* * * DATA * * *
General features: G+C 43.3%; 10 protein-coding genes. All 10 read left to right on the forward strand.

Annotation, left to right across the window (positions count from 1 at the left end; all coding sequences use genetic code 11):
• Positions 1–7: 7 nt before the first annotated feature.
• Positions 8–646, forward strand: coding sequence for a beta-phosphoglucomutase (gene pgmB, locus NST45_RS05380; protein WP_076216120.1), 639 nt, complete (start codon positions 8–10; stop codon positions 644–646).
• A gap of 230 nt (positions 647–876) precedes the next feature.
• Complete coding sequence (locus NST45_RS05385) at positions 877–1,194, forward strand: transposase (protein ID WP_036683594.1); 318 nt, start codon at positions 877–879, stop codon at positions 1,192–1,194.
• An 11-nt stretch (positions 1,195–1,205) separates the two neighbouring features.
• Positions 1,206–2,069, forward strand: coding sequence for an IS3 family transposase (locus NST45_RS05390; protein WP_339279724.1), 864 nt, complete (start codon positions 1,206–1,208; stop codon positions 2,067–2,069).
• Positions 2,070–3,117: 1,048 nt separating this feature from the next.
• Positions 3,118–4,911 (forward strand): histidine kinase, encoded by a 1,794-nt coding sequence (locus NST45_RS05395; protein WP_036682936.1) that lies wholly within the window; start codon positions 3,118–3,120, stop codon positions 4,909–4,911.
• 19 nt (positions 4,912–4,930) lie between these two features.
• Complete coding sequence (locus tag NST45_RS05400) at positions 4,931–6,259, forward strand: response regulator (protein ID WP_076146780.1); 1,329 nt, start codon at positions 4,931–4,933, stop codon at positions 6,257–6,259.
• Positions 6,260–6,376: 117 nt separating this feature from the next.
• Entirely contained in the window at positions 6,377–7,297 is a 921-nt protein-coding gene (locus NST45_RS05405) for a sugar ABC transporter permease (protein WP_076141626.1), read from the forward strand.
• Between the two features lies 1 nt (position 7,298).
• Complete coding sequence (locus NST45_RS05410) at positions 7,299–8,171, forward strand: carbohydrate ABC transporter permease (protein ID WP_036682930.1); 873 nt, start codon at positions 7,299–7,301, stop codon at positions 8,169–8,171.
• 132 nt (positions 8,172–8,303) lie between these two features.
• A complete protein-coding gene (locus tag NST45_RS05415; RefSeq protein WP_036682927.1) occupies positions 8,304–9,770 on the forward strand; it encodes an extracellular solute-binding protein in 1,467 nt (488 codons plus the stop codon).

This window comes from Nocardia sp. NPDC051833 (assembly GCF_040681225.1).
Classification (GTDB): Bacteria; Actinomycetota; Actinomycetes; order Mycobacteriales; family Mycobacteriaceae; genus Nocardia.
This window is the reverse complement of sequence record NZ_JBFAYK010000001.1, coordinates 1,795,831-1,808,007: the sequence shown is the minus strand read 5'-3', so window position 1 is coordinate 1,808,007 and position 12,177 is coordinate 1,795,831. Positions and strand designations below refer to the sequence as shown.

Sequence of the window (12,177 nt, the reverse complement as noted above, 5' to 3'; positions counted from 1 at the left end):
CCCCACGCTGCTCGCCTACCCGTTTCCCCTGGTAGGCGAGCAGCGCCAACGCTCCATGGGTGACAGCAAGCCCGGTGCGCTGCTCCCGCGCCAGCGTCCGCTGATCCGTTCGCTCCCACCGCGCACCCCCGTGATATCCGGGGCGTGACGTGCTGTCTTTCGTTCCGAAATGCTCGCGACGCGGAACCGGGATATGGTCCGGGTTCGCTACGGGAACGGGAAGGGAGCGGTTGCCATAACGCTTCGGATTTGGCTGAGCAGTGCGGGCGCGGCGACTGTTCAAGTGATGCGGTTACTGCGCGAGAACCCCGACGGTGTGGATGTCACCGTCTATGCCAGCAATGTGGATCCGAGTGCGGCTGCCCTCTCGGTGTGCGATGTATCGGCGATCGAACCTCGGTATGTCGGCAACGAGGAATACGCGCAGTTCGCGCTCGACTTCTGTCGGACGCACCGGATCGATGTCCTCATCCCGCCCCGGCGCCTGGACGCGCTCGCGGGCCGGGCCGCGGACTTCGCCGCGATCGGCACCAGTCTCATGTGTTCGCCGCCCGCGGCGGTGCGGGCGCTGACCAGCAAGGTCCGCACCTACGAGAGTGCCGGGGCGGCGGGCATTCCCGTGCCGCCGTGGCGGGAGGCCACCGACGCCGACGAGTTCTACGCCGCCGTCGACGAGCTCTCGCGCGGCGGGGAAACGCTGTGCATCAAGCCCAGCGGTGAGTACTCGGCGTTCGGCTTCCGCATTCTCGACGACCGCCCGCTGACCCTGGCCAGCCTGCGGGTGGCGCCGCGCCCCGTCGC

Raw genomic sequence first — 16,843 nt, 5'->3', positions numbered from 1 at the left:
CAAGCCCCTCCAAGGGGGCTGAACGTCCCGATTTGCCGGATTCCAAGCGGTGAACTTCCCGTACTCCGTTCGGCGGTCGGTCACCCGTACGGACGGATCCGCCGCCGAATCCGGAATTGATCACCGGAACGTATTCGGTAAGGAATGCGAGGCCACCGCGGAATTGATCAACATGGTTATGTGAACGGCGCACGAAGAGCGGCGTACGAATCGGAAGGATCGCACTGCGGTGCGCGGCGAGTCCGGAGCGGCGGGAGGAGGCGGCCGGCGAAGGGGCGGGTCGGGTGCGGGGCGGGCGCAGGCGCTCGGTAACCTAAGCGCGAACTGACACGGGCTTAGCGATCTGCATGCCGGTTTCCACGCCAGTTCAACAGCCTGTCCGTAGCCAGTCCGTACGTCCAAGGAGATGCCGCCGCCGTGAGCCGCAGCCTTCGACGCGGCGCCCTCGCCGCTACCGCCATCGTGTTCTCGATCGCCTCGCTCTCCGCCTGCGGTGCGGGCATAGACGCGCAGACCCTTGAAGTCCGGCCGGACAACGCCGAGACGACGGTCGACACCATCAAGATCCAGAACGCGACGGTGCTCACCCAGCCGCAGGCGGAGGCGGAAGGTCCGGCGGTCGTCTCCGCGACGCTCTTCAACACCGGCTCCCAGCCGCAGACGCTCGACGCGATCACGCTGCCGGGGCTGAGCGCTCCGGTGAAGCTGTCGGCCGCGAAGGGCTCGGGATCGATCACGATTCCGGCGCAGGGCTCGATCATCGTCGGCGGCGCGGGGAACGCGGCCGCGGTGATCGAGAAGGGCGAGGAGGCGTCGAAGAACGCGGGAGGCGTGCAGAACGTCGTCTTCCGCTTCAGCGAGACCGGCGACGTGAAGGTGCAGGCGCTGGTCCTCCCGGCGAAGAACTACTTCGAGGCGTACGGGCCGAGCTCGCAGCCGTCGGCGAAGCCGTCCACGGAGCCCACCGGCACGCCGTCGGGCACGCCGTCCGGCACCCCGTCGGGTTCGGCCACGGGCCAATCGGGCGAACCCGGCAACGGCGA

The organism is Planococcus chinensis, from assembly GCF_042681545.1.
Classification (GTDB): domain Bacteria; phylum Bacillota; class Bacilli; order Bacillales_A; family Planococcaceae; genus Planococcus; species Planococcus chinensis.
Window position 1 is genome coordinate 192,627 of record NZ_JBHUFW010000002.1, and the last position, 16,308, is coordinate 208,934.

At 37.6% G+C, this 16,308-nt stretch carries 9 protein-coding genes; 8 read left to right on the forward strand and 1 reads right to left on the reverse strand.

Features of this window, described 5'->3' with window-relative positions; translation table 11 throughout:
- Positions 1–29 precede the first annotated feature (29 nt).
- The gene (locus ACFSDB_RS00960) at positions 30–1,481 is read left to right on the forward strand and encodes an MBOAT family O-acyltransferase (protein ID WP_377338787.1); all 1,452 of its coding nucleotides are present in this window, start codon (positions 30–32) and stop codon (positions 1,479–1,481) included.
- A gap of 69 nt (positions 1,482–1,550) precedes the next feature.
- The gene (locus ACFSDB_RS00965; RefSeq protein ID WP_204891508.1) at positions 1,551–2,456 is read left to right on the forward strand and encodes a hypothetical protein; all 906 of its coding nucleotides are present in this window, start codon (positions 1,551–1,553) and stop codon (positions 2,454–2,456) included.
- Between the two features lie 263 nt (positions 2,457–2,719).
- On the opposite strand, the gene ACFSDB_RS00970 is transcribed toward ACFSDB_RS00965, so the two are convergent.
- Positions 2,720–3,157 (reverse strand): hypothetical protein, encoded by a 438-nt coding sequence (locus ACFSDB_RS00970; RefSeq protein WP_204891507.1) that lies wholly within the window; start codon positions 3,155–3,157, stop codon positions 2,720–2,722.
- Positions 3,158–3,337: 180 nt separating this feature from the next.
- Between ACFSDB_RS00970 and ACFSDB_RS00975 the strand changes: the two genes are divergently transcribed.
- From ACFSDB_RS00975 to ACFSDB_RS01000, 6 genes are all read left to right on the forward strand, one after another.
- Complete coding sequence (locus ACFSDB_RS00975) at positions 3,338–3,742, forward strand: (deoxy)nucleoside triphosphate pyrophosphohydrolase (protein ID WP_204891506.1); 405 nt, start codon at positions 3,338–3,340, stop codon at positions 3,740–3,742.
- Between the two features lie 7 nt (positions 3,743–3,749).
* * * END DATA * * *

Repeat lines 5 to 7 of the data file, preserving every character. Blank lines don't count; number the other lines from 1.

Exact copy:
• A gap of 230 nt (positions 647–876) precedes the next feature.
• Complete coding sequence (locus NST45_RS05385) at positions 877–1,194, forward strand: transposase (protein ID WP_036683594.1); 318 nt, start codon at positions 877–879, stop codon at positions 1,192–1,194.
• An 11-nt stretch (positions 1,195–1,205) separates the two neighbouring features.